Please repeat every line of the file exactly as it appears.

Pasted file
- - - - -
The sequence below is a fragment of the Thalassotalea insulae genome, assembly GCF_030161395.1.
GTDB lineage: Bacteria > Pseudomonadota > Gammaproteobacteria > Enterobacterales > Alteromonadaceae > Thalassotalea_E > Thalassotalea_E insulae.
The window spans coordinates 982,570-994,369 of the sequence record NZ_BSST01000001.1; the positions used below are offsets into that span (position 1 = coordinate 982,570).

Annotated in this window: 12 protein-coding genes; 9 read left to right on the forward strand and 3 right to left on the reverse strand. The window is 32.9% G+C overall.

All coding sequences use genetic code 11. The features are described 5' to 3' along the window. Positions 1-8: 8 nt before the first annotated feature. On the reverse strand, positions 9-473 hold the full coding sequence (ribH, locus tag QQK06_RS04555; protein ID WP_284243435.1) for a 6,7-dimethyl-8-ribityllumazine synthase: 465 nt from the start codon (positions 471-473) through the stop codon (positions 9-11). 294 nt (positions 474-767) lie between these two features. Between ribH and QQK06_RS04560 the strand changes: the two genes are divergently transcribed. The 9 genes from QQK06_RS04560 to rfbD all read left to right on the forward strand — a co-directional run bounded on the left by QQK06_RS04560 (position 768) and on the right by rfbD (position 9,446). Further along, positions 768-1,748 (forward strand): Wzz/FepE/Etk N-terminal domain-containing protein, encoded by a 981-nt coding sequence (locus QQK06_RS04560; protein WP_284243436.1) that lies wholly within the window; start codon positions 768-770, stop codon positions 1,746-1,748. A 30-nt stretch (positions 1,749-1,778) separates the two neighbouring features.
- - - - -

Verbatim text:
The sequence below is a fragment of the Thalassotalea insulae genome, assembly GCF_030161395.1.
GTDB lineage: Bacteria > Pseudomonadota > Gammaproteobacteria > Enterobacterales > Alteromonadaceae > Thalassotalea_E > Thalassotalea_E insulae.
The window spans coordinates 982,570-994,369 of the sequence record NZ_BSST01000001.1; the positions used below are offsets into that span (position 1 = coordinate 982,570).

Annotated in this window: 12 protein-coding genes; 9 read left to right on the forward strand and 3 right to left on the reverse strand. The window is 32.9% G+C overall.

All coding sequences use genetic code 11. The features are described 5' to 3' along the window. Positions 1-8: 8 nt before the first annotated feature. On the reverse strand, positions 9-473 hold the full coding sequence (ribH, locus tag QQK06_RS04555; protein ID WP_284243435.1) for a 6,7-dimethyl-8-ribityllumazine synthase: 465 nt from the start codon (positions 471-473) through the stop codon (positions 9-11). 294 nt (positions 474-767) lie between these two features. Between ribH and QQK06_RS04560 the strand changes: the two genes are divergently transcribed. The 9 genes from QQK06_RS04560 to rfbD all read left to right on the forward strand — a co-directional run bounded on the left by QQK06_RS04560 (position 768) and on the right by rfbD (position 9,446). Further along, positions 768-1,748 (forward strand): Wzz/FepE/Etk N-terminal domain-containing protein, encoded by a 981-nt coding sequence (locus QQK06_RS04560; protein WP_284243436.1) that lies wholly within the window; start codon positions 768-770, stop codon positions 1,746-1,748. A 30-nt stretch (positions 1,749-1,778) separates the two neighbouring features.